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The effects of level of Molinia utilization on diet selection and herbage intake by cattle grazing Molinia grassland

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Groups of mature, non-lactating, cows grazed two Molinia-dominant grassland communities in central and southern Scotland during six consecutive summers. Two treatments, designed to use either 33% or 66% of the estimated annual Molinia leaf production by grazing to different leaf lengths, were imposed at each site. Grazing was restricted to the period of Molinia growth each season. During the first 4 years, diet composition, diet digestibility and herbage organic matter intake were determined during either one or two measurement periods each year. There were differences between sites in the floristic content of the sward and these differences were reflected in the diet selected by the cattle. Cows grazing the taller (33% utilization) plots had higher percentages of Molinia, grass stem, sheath and inflorescences and lower percentages of broad-leaved grasses, sedges, rushes and dead herbage in the diet than those grazing the shorter (66% utilization) plots. Differences between the floristic composition of the sward and the diet were explicable by (a) the height at which cattle grazed in relation to the distribution of components within the sward or (b) the selective grazing of small areas dominated by a particular species. The organic matter digestibility of diets differed between sites but there was no significant difference in digestibility or organic matter intake between the treatments. On average less than 50 d grazing was provided by the experimental sites each year. During this period the liveweight gains of cows grazing the two treatments did not differ significantly. The implications of these results for the management of Molinia-dominant communities are discussed.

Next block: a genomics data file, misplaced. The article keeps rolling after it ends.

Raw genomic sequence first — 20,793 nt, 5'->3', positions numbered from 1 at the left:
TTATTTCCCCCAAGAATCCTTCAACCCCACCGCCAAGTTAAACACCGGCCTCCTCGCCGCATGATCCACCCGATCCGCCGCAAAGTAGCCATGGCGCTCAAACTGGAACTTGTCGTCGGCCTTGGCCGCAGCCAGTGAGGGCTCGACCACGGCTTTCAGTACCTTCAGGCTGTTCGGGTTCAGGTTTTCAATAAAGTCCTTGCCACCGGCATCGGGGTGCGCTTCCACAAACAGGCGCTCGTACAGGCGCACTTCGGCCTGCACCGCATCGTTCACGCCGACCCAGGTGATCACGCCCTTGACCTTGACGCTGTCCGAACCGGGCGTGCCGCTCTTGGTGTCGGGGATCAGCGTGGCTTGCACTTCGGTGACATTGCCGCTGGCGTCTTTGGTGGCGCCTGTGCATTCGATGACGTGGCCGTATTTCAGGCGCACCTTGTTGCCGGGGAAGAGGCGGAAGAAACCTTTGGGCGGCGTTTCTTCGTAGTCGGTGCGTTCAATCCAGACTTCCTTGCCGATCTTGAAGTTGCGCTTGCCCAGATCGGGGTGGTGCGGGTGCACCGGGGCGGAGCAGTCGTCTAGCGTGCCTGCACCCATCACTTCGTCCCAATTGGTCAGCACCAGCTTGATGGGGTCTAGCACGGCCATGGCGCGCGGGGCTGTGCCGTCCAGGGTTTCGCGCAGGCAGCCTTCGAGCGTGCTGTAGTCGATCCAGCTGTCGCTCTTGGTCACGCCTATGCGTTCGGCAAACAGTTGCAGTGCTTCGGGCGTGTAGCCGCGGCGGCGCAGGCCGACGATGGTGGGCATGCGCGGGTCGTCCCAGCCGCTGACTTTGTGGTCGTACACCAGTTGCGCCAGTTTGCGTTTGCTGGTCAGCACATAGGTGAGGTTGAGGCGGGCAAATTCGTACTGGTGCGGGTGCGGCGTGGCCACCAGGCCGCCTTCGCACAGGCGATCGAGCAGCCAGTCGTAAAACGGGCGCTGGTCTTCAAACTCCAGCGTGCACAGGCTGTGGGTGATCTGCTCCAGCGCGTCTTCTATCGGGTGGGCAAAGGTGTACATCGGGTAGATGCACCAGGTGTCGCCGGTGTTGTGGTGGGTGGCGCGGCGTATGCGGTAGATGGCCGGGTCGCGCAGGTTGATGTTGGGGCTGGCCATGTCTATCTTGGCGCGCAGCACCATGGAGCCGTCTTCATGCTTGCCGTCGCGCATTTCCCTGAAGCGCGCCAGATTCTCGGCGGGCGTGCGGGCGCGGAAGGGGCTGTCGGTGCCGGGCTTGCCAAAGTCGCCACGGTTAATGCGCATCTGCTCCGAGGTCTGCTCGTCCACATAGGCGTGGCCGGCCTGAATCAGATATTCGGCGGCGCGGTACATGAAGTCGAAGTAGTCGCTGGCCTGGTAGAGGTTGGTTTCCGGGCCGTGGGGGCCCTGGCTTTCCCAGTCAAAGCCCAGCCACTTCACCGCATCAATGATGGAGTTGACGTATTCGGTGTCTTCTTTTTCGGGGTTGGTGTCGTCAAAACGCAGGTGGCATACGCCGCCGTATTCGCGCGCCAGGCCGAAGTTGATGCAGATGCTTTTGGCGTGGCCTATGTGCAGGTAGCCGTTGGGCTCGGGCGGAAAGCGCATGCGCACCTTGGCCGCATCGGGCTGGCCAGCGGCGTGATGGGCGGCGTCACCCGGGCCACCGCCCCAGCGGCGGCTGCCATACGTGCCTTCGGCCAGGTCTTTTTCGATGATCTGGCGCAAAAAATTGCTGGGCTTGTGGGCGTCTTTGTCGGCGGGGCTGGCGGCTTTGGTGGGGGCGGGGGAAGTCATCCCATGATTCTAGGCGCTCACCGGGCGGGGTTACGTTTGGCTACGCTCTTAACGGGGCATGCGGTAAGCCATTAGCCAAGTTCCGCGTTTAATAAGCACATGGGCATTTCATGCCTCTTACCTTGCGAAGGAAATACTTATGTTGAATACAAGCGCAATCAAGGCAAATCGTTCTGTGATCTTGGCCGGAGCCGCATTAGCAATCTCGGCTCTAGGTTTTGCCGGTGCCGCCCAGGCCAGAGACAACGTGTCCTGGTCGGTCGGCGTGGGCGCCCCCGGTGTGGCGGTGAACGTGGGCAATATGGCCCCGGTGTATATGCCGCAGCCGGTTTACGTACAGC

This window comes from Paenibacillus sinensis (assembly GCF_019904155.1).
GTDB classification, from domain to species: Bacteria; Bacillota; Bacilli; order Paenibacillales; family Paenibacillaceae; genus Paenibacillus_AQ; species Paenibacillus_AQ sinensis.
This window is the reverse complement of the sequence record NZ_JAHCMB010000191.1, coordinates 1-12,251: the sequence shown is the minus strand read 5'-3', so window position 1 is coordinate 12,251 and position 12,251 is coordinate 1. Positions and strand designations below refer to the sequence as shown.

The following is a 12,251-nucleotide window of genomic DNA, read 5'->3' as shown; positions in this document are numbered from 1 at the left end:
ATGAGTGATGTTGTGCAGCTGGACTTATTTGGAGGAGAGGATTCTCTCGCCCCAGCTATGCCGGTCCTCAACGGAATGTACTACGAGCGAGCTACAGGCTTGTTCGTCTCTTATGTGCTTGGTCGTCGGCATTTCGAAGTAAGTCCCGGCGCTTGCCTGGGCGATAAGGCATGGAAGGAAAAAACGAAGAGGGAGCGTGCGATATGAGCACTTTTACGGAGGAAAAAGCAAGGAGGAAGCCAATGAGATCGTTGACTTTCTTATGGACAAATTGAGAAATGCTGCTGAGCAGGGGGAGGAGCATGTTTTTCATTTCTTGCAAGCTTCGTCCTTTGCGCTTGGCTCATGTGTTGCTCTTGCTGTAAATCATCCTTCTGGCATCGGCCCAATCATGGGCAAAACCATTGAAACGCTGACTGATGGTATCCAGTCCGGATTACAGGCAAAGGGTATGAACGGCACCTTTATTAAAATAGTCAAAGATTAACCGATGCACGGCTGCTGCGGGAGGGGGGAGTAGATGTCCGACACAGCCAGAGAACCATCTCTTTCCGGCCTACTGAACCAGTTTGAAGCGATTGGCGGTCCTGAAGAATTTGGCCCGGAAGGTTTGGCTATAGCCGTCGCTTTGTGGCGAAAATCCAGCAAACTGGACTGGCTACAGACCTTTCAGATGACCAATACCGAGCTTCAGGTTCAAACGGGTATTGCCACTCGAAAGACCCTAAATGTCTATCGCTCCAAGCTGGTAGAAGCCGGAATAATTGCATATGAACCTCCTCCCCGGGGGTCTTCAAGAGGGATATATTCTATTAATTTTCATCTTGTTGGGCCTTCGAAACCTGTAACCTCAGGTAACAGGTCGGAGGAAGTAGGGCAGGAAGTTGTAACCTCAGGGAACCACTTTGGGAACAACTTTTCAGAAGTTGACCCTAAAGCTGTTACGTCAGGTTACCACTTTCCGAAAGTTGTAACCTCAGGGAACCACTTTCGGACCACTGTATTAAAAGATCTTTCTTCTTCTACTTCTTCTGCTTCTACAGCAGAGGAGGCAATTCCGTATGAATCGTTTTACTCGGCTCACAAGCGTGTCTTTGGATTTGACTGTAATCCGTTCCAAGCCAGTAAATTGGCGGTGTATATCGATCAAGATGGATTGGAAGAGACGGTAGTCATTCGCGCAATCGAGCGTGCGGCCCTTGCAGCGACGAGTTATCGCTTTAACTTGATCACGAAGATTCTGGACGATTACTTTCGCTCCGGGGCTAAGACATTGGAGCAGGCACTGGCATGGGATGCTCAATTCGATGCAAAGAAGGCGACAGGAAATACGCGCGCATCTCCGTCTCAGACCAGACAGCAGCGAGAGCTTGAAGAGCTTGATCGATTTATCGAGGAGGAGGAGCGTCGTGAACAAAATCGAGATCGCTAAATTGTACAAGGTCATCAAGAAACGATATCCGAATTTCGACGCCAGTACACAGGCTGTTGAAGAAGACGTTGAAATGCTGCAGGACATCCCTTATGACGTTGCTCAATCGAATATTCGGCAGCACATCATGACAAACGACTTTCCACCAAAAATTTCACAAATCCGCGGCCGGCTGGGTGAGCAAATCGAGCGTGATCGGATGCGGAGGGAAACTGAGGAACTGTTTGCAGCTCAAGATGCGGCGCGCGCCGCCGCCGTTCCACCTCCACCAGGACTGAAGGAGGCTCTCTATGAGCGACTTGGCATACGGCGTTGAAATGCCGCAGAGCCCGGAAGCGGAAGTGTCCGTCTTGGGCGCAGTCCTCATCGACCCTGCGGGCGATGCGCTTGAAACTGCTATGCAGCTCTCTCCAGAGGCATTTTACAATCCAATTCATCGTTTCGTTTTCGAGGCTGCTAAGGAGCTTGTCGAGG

Document Type: Research Article


Affiliations: Macaulay Land Use Research Institute, Craigiebuckler, Aberdeen, UK

Publication date: 1997-06-01

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